Journal of European Public Policy, vol.15, 2008, p. 899-917
The pension privatisation trend that swept Central and Eastern Europe between 1998 and 2004 presents a conundrum when viewed from the perspective of EU enlargement. While these reforms took place during the EU accession process, the EU did not use membership conditionality to impose them. The trend towards full or partial replacement of pay-as-you-go pension schemes with ones based on private individual pension savings accounts was set in motion by a transnational policy campaign led by the World Bank and the United States Agency for International Development. Central and East European states did not seek to replicate EU pension systems, but to surpass them by adopting more 'modern' policy advice from the World Bank and USAID.
P.R.H. Frericks and R.M. Maier
Community, Work and Family, vol. 11, 2008, p. 253-271
Various reforms to pension systems in the EU15 countries over the past two decades have explicitly aimed to improve women's opportunities to build up pension entitlements. These reforms differ from country to country. We see work-life balance policies aimed at increasing women's labour market participation by facilitating part-time employment and pension credits covering periods spent outside the labour market caring for family members. However, women's pensions still do not equal men's because they work in lower paid jobs and because they are unable to invest in private pension schemes during their time as unpaid carers. Most systems, to varying degrees, continue to work with traditional family and gender role concepts as far as political measures, labour market structures and calculation norms (including entitlements and taxes) are concerned.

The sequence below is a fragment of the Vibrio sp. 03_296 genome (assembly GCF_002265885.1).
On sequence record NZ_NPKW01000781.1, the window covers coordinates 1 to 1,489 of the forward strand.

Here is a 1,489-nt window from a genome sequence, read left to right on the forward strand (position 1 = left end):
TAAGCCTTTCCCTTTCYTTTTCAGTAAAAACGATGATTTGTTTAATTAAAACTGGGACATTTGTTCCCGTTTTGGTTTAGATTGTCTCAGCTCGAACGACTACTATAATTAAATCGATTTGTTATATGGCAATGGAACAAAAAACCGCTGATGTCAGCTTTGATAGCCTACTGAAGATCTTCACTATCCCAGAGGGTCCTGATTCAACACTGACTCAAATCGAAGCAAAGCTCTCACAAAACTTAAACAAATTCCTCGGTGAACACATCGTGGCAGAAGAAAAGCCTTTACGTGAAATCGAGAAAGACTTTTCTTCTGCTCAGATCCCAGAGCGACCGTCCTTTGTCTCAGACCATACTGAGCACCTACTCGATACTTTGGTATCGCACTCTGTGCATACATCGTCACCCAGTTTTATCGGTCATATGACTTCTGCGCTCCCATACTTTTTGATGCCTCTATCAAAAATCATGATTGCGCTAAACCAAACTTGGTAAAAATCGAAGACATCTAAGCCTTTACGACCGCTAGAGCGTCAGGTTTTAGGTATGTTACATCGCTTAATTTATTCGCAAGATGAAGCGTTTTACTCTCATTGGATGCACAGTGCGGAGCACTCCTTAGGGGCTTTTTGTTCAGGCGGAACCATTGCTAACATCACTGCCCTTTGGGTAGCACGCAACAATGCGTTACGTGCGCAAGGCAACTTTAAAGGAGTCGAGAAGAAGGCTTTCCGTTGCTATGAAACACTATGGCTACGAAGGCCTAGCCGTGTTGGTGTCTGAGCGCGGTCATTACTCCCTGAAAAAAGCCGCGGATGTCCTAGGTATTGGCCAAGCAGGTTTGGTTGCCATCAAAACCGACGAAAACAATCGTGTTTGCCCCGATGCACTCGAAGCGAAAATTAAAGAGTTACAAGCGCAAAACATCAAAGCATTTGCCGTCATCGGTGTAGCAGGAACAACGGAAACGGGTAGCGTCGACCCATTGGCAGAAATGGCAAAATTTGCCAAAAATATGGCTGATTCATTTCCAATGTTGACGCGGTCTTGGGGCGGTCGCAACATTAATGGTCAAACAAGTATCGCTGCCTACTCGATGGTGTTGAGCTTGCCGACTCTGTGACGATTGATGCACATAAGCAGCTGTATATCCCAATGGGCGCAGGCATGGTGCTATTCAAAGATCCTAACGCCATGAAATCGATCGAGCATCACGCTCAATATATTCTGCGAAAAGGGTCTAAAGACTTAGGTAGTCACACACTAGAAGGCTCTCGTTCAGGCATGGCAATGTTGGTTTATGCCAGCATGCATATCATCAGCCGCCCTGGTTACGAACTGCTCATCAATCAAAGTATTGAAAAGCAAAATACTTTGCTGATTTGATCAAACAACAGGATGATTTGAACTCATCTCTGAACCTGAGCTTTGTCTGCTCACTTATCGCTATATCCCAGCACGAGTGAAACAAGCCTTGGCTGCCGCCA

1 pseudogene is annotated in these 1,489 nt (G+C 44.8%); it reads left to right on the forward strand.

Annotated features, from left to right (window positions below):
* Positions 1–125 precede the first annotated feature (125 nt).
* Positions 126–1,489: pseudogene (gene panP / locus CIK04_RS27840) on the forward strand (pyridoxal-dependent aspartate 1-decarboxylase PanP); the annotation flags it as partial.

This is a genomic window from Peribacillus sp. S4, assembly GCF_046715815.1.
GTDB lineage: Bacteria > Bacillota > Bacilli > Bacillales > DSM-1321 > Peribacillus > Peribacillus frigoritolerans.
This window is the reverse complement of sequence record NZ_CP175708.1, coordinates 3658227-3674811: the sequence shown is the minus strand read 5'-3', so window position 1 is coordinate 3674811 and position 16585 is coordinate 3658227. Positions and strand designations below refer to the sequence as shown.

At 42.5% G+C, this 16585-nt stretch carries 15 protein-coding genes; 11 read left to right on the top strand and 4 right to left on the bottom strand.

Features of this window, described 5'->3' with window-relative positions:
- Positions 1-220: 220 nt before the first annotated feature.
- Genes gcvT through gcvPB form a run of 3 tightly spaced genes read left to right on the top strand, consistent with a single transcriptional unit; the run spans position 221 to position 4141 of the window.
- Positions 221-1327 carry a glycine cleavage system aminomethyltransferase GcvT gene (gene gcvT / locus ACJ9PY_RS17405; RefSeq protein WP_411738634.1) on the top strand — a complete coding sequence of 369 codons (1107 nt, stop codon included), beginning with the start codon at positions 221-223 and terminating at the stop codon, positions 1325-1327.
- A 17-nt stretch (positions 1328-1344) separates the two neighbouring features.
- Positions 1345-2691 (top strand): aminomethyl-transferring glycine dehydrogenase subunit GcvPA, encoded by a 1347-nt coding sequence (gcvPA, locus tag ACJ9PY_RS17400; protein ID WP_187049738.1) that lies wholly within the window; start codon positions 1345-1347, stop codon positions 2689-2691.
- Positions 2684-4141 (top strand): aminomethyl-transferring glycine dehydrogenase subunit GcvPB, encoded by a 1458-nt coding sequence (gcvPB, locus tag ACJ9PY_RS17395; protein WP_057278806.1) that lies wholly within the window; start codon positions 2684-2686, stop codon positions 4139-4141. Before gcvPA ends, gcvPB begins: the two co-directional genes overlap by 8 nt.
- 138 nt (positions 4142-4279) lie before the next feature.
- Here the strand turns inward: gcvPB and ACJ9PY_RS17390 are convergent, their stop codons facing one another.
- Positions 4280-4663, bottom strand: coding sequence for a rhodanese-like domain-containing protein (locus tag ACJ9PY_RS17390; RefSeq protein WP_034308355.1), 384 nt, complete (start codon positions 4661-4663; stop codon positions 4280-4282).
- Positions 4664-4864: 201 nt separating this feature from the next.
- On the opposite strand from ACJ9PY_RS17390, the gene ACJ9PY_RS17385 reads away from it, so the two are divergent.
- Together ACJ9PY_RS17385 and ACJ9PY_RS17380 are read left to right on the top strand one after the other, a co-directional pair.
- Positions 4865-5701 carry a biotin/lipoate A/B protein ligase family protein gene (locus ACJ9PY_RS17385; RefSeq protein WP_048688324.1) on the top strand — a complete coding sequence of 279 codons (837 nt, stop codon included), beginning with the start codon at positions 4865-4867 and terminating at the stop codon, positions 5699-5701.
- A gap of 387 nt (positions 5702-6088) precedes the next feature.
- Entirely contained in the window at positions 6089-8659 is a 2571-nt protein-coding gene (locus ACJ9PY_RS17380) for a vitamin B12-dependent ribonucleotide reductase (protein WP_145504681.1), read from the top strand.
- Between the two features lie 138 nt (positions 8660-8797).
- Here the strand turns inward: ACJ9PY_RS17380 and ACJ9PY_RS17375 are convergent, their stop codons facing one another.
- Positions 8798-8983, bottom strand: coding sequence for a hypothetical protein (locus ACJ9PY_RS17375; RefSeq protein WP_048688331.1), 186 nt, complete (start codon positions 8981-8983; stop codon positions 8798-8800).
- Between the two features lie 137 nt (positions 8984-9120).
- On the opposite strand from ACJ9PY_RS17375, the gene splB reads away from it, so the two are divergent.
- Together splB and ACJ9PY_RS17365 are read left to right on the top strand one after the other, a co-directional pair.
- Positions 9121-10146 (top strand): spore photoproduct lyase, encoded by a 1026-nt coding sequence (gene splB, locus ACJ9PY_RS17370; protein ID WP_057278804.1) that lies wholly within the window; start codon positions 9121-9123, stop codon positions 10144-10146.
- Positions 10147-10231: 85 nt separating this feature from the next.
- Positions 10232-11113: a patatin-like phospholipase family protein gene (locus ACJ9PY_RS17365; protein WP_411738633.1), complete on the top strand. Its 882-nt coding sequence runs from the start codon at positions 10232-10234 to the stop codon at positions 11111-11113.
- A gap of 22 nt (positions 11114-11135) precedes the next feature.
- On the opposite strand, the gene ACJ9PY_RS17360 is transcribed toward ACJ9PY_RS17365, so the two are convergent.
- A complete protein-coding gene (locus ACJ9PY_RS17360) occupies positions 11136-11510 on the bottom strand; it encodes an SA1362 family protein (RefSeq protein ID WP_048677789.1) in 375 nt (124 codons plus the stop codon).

Research on Aging, vol.30, 3008, p. 507-542
This article examines retirement income programmes in Belgium, Canada, Denmark and New Zealand from 1980 to 1995 to evaluate the components of pension provision, public and private, that were or were not protected from cuts in an era of welfare state retrenchment. It identifies four trends: 1) the increasing importance of paid work in the determination of retirement income; 2) a change in the state's role from direct provision of pensions to regulation and supervision of private schemes; 3) a shift in focus from lowering income inequality to low-income sustenance; and 4) groups excluded from well-paid, secure jobs becoming dependent on means-tested state help.